This Information Age article forms part of a 7-part series on Ethics, covering artificial influencers, facial recognition, IoT, security and more. The series will culminate in an online panel on 11 December. Register to take part in the discussion and send your questions to the ACS Ethics Committee.
With the ongoing trend towards online platforms and services, which provide not only convenience, but can increase efficiency and value, the need to ensure appropriate and adequate security controls is critical to help reduce the success of a potential cyber-attack.
From April 1 to June 30, the Office of the Australian Information Commissioner (OAIC) said 242 data breaches had been reported on the Notifiable Data Breaches scheme quarterly report.
Of these, 29% (70) are a result of compromised credentials due to phishing, and 14% (34) due to brute force attack.
In, 2018, Verizon also reported phishing as the most common method of social attack.
Phishing is where an attacker tricks a target user into providing their username and password, usually by sending a crafted email that appears to be legitimate and enticing the victim to perform an action that involves them logging in.
The entered credentials are captured and used to login to the victim’s system by the attacker.
A brute-force attack involves guessing passwords, potentially attempting every possible combination of numbers, letters and symbols until a match is found.
While the use of encryption is now fairly common place in cloud platforms, as is the requirement for some level of password complexity (which makes a brute-force attack more difficult), the use of more sophisticated authentication mechanisms that can significantly reduce the risk of unauthorised access is not as common.
Common email platforms such as Microsoft Office 365 and Google G-Suite – and even the consumer targeted products such as Outlook.com, and Gmail – all have the ability to use multi-factor authentication (MFA).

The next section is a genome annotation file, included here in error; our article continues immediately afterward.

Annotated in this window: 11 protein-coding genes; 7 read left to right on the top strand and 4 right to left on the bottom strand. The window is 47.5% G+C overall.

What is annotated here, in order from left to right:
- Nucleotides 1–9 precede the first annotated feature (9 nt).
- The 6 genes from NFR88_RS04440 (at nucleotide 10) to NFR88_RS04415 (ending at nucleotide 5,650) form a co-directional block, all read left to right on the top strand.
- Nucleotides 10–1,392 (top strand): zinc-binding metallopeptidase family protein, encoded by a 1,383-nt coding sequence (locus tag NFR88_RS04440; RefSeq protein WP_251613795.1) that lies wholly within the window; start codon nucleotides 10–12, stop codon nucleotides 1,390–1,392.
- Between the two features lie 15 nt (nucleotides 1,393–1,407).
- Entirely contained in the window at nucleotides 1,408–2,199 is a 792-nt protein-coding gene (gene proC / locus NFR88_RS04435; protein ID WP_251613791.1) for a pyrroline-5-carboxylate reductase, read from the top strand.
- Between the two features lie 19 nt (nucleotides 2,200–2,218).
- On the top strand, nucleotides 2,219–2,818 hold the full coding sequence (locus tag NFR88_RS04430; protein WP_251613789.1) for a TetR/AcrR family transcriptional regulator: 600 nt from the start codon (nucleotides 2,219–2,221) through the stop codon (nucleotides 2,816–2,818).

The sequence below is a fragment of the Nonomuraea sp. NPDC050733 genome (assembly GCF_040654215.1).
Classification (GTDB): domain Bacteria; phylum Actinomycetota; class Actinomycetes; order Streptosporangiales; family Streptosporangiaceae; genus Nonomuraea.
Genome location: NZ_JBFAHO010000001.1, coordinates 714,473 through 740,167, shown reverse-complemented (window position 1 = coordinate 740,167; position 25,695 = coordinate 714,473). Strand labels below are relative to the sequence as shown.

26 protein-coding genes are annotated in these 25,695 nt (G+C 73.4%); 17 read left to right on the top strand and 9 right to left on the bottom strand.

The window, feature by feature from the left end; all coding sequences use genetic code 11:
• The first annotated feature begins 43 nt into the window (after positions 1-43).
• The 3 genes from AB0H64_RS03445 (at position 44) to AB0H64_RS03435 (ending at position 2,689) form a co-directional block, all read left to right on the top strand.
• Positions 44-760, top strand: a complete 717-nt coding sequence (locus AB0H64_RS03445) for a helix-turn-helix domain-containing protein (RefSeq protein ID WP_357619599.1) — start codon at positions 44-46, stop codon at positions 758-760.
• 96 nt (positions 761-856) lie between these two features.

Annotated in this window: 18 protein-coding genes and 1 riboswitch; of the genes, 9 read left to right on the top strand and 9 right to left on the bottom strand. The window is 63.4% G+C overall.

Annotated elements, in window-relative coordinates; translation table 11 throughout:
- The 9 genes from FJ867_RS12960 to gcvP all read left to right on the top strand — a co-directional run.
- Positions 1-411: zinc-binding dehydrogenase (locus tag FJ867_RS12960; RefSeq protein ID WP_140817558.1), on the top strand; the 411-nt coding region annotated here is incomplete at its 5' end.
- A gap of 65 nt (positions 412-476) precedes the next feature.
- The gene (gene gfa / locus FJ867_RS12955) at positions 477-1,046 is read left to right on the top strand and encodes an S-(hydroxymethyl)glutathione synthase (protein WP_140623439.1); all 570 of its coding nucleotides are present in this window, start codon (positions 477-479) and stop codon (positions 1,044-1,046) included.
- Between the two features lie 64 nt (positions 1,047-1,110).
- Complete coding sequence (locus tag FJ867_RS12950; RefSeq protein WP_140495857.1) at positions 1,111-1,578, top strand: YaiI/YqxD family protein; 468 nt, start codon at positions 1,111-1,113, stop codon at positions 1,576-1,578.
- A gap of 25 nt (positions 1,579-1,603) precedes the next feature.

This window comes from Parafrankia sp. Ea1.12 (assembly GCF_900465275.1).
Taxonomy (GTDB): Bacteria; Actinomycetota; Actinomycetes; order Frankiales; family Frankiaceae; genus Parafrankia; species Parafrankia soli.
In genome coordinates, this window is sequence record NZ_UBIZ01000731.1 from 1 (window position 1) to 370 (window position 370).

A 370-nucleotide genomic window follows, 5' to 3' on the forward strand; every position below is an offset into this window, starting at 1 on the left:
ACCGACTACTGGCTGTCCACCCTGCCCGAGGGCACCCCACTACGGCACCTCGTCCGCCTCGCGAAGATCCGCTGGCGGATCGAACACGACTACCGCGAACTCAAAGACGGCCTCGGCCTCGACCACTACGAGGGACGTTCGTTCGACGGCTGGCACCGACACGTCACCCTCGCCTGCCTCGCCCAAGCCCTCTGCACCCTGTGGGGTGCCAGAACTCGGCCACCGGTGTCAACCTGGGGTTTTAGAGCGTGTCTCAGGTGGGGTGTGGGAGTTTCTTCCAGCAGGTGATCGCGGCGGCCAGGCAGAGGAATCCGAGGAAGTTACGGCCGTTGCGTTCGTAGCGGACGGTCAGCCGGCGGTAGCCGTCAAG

This requires that in addition to a username and password, that the user has something physically in their possession in order to log in (such as a smart phone), yet this feature isn’t commonly turned on.
As a result, email inboxes are breached on a daily basis, with attackers gaining access to masses of information that could potentially be used to commit fraudulent activity.
With no end in sight, the question must then be asked, who is responsible for preventing a breach?
Is it up to the provider to provide adequate safeguards and enforce them as their default configuration?
Or is it up to the user of those services to ensure they protect access to their account, or part of the system, by enabling those safeguards?
Georg Thomas is National Security & Risk Manager, Corrs Chambers Westgarth.
Register to take part in our Ethics online discussion on 11 December.
Read our entire 2018 Ethics series:
Part 1: Artificial influencers
Part 2: Facial recognition unmasked
Part 3: When IoT goes wrong
Part 4: Who’s to blame for phishing breaches?
Part 5: Could encryption legislation increase risk of being hacked?
Part 6: Would you install a keylogger at your workplace?
Part 7: Do you abide by a professional code of ethics?